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The History of Email (eager.io)
111 points by zackbloom on Aug 1, 2016 | hide | past | favorite | 21 comments



If you're enjoying this series[1] as much as I am, let me highly recommend the book "Where Wizards Stay Up Late - The Origins of The Internet"[2].

1. https://news.ycombinator.com/submitted?id=zackbloom

2. http://katiehafner.com/books/where-wizards-stay-up-late/


I enjoyed that book. I've been surprised it doesn't get mentioned more often.


Obligatory link to "the case of the 500-mile email":

http://www.ibiblio.org/harris/500milemail.html


This is all wrong! If you search "Inventor of email" on Google you are shown the one-true email god is VA Shiva Ayyadurai. Stop denying him the title of inventor of email with all this propaganda.

Seriously though... I thought Google was going for accuracy in their search results. It's amazing that this idiots website is listed at the top when searching for this information.


I'd argue that Google achieved maximum accuracy with that result. Most people searching for the "Inventor of email" seem to be looking for that person, because the story of his controversy seems to be way more popular than the actual history of email.


That guy is good for a laugh if you know a network engineer who for some reason has never heard of him... Send a URL and in about 60 seconds get a reply of "holy shit this guy is delusional".


Alleged "History of email" and no mention of bang-addresses? For years we were all routing our emails via uunet with bang addresses before @ became a thing.


I actually left them out only because I had talked about them in the context of URLs: https://eager.io/blog/the-history-of-the-url-domain-and-prot...


Some more info, posted only a year ago, saving you all that sweet, precious searching time:

http://www.somebits.com/weblog/tech/bang-path-addressing-uuc...


We created a visualization called, A Brief history Of Email Apps : http://email-apps-timeline.missiveapp.com

We highlight:

- All email client ever built on major platforms on a timeline (GH issues to add more https://github.com/missive/email-apps-timeline/issues)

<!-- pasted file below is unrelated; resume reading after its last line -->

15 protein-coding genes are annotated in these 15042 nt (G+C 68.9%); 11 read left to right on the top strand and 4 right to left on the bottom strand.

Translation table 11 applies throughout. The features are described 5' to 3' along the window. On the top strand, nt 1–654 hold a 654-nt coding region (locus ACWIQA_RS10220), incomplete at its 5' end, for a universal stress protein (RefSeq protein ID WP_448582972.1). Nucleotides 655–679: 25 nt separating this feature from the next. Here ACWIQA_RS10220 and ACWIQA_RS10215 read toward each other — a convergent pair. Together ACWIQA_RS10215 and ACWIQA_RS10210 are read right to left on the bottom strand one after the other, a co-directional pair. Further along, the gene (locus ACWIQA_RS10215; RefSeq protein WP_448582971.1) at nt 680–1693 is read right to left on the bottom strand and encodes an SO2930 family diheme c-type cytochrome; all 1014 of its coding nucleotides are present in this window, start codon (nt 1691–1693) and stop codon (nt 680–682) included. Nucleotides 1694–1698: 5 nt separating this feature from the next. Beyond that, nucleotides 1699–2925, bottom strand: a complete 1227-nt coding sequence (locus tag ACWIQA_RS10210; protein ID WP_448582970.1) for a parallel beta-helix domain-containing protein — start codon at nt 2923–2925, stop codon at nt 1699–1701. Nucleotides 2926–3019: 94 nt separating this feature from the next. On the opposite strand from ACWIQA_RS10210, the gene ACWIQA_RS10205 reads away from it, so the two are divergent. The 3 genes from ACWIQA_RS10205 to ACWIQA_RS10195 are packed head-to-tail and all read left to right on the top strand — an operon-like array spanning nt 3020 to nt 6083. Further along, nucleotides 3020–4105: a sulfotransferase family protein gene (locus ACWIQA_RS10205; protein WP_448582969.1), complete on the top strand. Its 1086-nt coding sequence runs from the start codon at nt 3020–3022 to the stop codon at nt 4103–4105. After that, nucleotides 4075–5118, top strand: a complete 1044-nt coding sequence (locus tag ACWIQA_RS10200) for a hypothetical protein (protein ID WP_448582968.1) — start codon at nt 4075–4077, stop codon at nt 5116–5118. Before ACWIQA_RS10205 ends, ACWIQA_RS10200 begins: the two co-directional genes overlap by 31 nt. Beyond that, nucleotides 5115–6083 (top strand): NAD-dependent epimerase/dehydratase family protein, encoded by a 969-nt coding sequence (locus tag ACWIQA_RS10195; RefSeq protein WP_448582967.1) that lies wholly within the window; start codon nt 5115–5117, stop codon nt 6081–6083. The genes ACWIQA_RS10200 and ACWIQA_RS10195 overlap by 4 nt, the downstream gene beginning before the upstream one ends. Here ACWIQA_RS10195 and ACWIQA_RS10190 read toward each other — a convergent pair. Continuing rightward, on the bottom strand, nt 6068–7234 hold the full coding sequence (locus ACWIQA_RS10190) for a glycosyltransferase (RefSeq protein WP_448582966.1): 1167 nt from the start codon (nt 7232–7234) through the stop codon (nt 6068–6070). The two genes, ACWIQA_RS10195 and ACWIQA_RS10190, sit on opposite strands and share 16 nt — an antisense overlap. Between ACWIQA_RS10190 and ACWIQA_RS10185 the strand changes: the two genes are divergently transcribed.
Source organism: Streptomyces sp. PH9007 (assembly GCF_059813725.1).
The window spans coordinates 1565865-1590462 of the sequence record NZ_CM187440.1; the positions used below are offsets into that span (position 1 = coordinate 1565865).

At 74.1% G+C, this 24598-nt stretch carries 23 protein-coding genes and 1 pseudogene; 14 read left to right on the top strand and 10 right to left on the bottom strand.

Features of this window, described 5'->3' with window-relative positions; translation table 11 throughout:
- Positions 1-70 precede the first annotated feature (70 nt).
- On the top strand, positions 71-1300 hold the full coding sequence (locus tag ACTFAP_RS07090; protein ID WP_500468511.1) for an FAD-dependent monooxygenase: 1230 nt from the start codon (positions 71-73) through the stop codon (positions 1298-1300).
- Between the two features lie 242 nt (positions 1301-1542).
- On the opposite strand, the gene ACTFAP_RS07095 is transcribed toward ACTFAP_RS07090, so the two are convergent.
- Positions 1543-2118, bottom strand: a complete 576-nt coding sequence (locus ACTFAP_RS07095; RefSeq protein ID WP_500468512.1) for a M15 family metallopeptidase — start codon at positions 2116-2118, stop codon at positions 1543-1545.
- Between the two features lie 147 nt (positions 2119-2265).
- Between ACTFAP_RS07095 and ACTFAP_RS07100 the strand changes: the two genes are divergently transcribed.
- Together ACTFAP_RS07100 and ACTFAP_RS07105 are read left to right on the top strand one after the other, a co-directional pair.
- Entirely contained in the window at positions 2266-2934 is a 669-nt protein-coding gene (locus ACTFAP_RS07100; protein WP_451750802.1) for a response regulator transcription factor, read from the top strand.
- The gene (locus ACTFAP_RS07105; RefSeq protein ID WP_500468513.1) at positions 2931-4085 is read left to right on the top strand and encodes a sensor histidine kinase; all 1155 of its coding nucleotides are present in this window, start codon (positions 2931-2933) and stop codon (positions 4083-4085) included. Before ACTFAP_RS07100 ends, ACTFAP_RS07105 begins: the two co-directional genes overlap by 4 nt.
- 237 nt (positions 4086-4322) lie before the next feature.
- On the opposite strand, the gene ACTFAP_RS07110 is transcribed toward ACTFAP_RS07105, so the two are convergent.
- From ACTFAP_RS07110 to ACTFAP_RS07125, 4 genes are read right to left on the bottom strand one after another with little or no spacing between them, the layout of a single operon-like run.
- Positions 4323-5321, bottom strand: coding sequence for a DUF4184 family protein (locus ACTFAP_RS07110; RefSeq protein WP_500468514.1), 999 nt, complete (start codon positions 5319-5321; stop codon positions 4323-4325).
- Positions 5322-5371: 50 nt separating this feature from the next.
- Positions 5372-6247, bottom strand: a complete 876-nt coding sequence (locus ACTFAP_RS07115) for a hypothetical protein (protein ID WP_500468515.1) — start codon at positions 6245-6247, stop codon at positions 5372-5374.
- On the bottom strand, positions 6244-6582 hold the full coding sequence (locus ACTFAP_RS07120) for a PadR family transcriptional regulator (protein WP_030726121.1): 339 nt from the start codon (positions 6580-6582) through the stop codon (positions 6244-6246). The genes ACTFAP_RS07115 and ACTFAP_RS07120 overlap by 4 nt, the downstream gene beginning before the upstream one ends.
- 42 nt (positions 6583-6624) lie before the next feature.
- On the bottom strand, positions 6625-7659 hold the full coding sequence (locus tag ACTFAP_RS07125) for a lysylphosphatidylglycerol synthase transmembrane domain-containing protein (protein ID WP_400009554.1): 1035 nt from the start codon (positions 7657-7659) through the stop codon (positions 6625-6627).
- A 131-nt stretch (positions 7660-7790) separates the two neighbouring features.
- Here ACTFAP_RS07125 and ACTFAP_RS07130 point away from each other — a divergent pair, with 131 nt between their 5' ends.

- Acquisition + discontinuation

As you can see last few years have been interesting!


We are still using email to this day as a relied-upon means of communication -- easy to spoof, difficult to secure, and commonly exploited for spam.

I don't see this as a case of "if it ain't broke, don't fix it".


>I don't see this as a case of "if it ain't broke, don't fix it"

It's just that every time someone attempts to "reinvent email" or replace email, they end up creating something worse or at least something less flexible.


Attempts to deal with the existing state of affairs, such as Lavabit, Protonmail who offer security, cannot offer enough features due to limitations in how email works.

What big proposals have been made to revamp email entirely?


This makes me a little speechless. If a system has these attributes that was carefully crafted, complex, proprietary, then I would agree it's a bad thing. But email is basically putting text in a certain format and transporting it from A to B. It's simple and open, of course people use it to do bad things as well.

Side note: Do you really still have problems with easy to spoof messages? Or with spam? Especially the last one is a non-issue nowadays, I think. In the past we had like hundreds of spam mails unfiltered in our inboxes. Now I have a really good spam filter and checking my spam box from time to time I don't even see that many messages popping up.


Haha, ever tried to set up your own mail server?

Nowadays you are de facto bound to mega providers to get reasonable mail service. It's just not an open platform anymore if you periodically can't send mail to 50% user base silos (yahoo, gmail, live) because of unpredictable spam filtering and no support from them to fix it.

And you need like 1GiB of RAM just to run the spam filtering monster software patchwork of perl spaghetti. Not even mentioning the maintanance work of updating this stuff.

Mail is forever broken and converges to a marked with high entry barriers in which only google and microsoft play.


I've got one Barracuda left in production. It has 512 MB of RAM but handles tens of thousands of messages a day.

Hosts running FreeBSD with 1 GB of RAM handle a few times that with ease.


I think my point was not just from the perspective of a user of email. There are entire research thrusts just in identifying spam, nowadays using machine learning, even. Much bandwidth is wasted, and if you set up your own boxes, you'll have to deal with it yourself, minimally with something like SpamAssasin.


I'd suggest that a majority of users do not value those characteristics - email is "good enough" for its intended purpose.


When you think about it, real letters and the postal system have the exact same issues.


As others have said, people keep trying to 'fix' email and failing. The problems of email are fundamentally very hard to solve without centralisation:

- in order to define "spoofing" you need an identity agency (or signing)

- in order to secure email (and signing) you need a key distribution system, preferably with an identity system so you can get the right keys for someone you're trying to communicate with. You also need to solve "local" key distribution among the user's computers, phones, fridges etc.

- in order to deal with spam you need someone to identify it and filter it for you, which inherently gives them access privileges to your mail.


The feeling when you overwrite the spool instead of appending to it.




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